False. A typical supply curve shows an increase in supply as wages rise. It slopes from left to right. However, in labour markets, we can often witness a backward bending supply curve. This means after a certain point, higher wages can lead to a decline in labour supply/ The reason is that there are two effects related to determining supply.
The substitution effect states that a higher wage makes work more attractive than leisure. Therefore, in response to higher wages, supply increases because work gives greater remuneration.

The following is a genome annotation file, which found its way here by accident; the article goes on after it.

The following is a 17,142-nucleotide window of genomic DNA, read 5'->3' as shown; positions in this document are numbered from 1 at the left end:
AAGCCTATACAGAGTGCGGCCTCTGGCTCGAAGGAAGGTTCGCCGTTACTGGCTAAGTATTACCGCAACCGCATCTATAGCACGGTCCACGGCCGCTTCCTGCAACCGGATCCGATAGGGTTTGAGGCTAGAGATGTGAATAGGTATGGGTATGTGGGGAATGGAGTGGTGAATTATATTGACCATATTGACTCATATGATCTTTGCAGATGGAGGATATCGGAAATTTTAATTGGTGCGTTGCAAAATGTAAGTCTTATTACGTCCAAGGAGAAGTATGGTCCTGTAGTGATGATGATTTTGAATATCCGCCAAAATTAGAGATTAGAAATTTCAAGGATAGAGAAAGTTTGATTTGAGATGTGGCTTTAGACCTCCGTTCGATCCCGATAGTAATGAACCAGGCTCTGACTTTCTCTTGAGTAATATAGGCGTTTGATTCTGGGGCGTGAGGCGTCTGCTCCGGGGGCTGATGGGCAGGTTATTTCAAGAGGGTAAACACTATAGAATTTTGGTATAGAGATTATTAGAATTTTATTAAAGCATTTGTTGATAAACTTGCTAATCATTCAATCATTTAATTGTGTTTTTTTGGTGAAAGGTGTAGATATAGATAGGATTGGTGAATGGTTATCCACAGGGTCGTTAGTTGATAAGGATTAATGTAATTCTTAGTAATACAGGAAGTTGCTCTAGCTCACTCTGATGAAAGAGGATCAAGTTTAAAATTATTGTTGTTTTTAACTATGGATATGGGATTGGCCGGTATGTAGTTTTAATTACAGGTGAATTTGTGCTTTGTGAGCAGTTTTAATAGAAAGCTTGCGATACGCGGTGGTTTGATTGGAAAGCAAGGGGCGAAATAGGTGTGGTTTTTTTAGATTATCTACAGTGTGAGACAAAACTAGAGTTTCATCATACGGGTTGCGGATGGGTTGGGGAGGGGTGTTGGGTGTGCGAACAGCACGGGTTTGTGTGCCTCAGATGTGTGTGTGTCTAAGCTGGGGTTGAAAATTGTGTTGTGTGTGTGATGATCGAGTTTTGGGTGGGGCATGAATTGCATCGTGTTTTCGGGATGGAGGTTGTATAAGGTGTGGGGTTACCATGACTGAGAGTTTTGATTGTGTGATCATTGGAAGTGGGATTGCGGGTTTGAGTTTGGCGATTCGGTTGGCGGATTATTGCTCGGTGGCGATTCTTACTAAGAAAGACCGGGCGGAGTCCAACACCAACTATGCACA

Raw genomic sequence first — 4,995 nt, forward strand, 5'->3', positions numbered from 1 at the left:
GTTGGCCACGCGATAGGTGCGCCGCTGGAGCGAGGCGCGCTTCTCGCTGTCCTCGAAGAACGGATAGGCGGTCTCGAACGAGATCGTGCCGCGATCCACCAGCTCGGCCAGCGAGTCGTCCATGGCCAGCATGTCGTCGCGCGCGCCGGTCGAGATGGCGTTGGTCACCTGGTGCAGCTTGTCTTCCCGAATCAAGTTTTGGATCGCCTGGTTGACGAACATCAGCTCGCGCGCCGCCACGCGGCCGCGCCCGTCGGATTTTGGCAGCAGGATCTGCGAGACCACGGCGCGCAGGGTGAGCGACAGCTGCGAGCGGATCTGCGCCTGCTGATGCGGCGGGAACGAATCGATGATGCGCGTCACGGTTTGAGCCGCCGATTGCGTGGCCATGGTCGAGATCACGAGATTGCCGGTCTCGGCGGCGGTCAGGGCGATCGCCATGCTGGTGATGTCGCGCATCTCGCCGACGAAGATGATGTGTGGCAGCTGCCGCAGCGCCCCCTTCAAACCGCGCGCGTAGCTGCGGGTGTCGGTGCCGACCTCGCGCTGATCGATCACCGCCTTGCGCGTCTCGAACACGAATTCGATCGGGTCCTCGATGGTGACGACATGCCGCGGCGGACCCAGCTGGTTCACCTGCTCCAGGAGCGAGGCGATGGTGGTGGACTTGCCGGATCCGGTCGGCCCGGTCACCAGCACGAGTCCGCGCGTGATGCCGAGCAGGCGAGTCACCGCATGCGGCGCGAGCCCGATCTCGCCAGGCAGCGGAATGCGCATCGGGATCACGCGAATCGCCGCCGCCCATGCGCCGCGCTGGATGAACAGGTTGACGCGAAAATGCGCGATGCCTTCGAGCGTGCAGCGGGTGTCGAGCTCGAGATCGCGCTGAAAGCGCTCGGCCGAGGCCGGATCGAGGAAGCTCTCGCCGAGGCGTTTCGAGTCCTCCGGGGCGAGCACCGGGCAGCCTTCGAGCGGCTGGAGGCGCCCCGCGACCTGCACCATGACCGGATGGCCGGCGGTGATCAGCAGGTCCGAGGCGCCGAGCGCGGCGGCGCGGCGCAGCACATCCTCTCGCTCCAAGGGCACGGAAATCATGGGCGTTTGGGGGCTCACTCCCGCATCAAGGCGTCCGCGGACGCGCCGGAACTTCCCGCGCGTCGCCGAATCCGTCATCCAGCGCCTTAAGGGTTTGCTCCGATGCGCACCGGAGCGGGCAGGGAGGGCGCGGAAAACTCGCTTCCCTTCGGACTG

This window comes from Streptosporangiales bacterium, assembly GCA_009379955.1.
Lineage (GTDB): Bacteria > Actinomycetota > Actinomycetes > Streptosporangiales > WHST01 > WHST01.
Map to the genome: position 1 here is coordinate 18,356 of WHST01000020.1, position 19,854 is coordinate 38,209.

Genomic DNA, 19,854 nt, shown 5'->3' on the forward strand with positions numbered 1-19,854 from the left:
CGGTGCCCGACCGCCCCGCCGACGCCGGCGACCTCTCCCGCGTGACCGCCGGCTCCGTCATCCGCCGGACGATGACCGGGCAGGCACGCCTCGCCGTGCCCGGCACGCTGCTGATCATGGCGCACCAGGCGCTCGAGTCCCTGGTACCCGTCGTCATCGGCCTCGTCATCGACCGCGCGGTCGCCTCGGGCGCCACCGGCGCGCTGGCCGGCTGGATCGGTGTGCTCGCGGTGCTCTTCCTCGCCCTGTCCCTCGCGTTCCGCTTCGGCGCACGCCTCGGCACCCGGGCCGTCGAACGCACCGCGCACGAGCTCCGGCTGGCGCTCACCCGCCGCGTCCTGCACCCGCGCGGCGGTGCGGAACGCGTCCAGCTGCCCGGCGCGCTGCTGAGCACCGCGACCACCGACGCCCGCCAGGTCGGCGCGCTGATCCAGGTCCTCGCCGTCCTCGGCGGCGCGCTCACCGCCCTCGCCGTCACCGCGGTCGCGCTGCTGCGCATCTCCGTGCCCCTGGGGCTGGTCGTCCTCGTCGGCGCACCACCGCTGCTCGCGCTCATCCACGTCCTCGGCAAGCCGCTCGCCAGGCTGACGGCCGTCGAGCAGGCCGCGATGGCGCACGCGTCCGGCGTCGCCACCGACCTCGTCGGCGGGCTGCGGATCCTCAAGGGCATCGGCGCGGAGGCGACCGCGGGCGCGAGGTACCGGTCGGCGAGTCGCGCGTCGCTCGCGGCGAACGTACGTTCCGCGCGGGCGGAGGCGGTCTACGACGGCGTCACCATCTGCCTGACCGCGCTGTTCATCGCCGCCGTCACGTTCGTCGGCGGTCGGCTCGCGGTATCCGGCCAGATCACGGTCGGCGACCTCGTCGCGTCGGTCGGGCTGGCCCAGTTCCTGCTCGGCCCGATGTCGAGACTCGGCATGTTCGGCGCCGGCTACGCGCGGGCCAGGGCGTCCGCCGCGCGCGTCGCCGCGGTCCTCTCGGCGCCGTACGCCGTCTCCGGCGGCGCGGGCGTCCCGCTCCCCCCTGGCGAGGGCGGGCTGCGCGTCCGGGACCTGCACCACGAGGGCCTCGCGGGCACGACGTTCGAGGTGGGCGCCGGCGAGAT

The income effect states that a higher wage means workers can achieve a target income by working fewer hours. Therefore, if wages increase, it becomes easier to get enough income through working fewer hours.